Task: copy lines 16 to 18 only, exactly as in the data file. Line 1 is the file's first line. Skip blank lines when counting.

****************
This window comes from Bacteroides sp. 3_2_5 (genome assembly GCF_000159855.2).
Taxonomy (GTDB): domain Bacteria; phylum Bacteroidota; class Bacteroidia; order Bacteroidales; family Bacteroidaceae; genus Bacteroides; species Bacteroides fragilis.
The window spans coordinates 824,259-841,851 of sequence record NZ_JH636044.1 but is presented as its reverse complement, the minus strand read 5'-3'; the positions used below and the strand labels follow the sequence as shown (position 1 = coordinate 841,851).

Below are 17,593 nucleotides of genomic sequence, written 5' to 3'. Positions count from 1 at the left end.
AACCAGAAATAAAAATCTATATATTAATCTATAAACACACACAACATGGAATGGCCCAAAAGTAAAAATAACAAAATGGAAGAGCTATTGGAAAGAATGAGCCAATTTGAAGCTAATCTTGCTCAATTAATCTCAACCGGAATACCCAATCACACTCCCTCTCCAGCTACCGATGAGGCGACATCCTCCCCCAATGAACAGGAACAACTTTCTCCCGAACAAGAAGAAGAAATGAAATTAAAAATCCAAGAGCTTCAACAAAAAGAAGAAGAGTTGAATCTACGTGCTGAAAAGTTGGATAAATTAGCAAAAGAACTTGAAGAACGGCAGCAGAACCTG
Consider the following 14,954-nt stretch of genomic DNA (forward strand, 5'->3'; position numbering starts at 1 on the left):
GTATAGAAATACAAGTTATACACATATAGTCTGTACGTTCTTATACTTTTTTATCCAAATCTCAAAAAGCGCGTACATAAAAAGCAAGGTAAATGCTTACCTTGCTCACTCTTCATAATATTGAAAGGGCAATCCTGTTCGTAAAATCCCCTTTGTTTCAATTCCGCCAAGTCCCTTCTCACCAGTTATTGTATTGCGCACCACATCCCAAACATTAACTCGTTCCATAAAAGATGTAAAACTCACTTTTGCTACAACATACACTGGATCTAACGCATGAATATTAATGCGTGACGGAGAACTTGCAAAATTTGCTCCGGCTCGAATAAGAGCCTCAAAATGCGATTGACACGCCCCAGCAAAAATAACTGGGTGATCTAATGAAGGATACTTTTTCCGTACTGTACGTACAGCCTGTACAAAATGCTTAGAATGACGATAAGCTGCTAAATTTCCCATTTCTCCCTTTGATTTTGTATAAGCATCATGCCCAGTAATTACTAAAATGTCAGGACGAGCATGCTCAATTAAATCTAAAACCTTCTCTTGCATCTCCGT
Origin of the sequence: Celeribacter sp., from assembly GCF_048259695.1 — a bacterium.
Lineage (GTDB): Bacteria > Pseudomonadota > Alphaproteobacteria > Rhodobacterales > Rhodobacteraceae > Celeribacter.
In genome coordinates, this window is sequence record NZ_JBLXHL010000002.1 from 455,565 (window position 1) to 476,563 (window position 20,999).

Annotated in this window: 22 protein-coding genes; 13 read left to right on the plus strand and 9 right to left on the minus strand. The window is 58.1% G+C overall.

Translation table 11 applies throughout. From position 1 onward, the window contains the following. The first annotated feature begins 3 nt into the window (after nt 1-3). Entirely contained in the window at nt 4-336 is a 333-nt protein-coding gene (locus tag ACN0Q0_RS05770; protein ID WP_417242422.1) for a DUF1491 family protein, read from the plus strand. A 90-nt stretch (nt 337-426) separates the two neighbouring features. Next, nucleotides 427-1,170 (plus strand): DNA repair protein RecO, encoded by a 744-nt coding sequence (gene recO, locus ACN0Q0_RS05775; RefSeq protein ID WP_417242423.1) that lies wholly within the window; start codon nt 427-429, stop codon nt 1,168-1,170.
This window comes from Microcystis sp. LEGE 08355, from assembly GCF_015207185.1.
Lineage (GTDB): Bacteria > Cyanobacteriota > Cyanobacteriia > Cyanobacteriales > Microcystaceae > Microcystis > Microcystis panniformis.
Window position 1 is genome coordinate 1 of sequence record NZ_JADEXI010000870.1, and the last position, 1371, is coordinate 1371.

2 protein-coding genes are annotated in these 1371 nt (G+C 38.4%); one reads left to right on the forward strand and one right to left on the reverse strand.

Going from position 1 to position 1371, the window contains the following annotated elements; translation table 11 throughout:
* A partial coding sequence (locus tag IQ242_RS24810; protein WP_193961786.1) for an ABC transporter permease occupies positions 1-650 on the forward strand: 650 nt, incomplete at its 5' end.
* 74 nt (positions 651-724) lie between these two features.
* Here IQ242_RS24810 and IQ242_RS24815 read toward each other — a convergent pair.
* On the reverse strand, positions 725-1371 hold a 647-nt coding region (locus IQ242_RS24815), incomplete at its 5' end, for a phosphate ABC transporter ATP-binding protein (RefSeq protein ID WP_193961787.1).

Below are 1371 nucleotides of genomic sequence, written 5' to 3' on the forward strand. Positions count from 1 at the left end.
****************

2 protein-coding genes are annotated in these 1371 nt (G+C 38.4%); one reads left to right on the forward strand and one right to left on the reverse strand.

Going from position 1 to position 1371, the window contains the following annotated elements; translation table 11 throughout:
* A partial coding sequence (locus tag IQ242_RS24810; protein WP_193961786.1) for an ABC transporter permease occupies positions 1-650 on the forward strand: 650 nt, incomplete at its 5' end.